In addition to its unmatched ability to fight and win wars, the United States Army has one great and abiding strength: PowerPoints. I’m beginning to think that officers are losing the ability to communicate without the use of that vile Microsoft product. But in the avalanche of slides, occasionally one can stumble across real wisdom.
Recently, I found myself in an excellent briefing on the perils of groupthink (which is far less of a problem in the Army than one might think in such a hierarchical organization . . . in part because the Army is actually diverse). As a slide listing the “Eight Symptoms of Groupthink” flashed on the screen, I grabbed a pad and immediately wrote them down:
- Illusion of Invulnerability: Members ignore obvious danger, take extreme risk, and are overly optimistic.
- Collective Rationalization: Members discredit and explain away warnings contrary to group thinking.
- Illusion of Morality: Members believe their decisions are morally correct, ignoring the ethical consequences of their decisions.
- Excessive Stereotyping: The group constructs negative sterotypes of rivals outside the group.
- Pressure for Conformity: Members pressure any in the group who express arguments against the group’s stereotypes, illusions, or commitments, viewing such opposition as disloyalty.
- Self-Censorship: Members withhold their dissenting views and counter-arguments.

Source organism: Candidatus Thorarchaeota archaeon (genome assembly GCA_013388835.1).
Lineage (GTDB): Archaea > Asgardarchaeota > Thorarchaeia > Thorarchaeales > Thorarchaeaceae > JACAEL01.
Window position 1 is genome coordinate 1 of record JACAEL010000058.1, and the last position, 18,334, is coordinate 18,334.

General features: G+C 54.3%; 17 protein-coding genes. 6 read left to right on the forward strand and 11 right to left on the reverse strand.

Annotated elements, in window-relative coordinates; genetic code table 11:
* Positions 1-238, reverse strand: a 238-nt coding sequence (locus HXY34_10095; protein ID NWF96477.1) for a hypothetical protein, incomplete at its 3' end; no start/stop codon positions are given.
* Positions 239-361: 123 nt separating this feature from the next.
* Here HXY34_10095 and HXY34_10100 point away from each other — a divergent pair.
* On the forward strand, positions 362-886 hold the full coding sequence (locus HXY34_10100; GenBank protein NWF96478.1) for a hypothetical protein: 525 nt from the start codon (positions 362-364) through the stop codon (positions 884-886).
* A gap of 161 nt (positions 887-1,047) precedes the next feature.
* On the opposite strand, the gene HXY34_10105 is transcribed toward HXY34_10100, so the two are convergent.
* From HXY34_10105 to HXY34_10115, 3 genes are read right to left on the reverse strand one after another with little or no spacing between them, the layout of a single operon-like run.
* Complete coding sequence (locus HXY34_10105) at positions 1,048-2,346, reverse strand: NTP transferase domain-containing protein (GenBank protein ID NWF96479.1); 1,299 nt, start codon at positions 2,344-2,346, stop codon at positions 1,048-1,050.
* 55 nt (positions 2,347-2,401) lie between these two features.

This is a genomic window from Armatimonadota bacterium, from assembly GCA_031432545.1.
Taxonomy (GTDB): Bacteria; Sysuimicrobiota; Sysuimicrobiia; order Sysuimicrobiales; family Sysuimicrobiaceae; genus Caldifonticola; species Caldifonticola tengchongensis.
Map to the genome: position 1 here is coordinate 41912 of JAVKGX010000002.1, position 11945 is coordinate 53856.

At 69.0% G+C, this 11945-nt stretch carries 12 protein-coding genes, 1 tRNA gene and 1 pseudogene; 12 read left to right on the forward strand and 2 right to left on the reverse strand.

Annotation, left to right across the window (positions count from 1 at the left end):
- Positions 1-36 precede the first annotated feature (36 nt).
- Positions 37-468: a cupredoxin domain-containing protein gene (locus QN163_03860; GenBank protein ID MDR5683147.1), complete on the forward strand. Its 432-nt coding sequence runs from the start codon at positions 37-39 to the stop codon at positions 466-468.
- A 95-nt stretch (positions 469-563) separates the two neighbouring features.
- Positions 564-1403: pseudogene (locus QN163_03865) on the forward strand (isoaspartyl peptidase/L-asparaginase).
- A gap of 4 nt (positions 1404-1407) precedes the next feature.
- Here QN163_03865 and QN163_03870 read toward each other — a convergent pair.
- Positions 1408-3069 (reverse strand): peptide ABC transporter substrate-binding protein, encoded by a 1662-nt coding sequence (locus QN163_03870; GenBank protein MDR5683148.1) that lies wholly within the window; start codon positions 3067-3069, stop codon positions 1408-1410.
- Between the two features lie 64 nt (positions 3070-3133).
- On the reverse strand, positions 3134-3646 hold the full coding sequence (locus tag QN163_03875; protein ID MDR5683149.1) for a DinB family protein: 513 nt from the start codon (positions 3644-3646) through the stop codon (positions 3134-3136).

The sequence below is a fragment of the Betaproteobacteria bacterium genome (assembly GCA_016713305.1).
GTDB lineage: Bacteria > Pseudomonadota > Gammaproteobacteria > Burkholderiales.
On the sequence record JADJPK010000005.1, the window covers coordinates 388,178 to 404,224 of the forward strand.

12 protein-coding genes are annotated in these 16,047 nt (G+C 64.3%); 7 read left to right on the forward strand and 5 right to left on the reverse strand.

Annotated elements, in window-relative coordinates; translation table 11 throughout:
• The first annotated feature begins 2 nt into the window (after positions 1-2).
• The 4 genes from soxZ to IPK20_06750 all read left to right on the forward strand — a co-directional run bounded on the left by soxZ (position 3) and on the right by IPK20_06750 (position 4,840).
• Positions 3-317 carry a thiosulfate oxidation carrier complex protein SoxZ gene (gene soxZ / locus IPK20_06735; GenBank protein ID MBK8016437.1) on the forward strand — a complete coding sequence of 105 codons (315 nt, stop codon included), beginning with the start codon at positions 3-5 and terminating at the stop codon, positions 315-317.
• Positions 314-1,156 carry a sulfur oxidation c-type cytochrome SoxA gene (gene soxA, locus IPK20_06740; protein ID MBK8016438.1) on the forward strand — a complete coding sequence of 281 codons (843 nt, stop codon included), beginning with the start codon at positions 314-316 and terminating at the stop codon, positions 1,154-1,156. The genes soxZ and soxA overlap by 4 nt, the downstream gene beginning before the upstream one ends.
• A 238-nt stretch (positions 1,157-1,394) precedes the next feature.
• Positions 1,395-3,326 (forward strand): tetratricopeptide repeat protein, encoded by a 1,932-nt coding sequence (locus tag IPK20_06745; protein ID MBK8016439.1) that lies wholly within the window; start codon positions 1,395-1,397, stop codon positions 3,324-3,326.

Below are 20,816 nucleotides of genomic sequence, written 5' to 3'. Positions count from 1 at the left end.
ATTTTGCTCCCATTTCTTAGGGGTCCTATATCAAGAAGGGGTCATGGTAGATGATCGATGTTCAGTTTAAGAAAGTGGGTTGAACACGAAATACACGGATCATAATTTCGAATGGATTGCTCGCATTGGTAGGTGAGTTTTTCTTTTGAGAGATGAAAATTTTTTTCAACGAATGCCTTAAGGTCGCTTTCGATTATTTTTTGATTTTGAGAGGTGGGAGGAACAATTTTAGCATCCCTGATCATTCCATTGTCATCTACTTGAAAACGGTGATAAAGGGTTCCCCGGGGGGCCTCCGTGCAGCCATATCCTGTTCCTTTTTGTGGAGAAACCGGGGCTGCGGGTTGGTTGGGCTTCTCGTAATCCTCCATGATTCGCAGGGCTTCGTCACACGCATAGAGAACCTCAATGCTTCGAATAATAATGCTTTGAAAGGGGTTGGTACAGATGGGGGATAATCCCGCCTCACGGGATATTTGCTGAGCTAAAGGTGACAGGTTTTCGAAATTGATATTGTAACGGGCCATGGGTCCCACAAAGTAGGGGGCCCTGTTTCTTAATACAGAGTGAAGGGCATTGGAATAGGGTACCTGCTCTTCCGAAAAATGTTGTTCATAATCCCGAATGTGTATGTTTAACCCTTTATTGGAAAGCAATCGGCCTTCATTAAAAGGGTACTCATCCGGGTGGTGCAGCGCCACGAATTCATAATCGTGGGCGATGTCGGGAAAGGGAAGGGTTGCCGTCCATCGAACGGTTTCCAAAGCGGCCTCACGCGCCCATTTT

- Illusion of Unanimity: Members perceive falsely that everyone agrees with the group’s decision; silence is seen as consent.
- Mindguards: Some members appoint themselves to the role of protecting the group from adverse information that might threaten group complacency.
If that doesn’t describe the university environment, I don’t know what does. In fact, it presents a near-perfect explanation of how faculties and administrations that are full of otherwise brilliant individuals can engage in grotesque and obvious constitutional violations and react with seemingly genuine shock when challenged. The illusion of morality combined with the illusion of invulnerability seems to be particularly characteristic of the speech-code mentality. If one is convinced of the rightness of one’s cause and feels no day-to-day challenge to one’s authority (either actual or moral), then abuse of power follows as night follows day.
The other intriguing aspect of the list is the extent to which groupthink depends upon the dissenters who do exist voluntarily holding their tongues. In other words, groupthink can’t survive just a few people willing to cowboy up.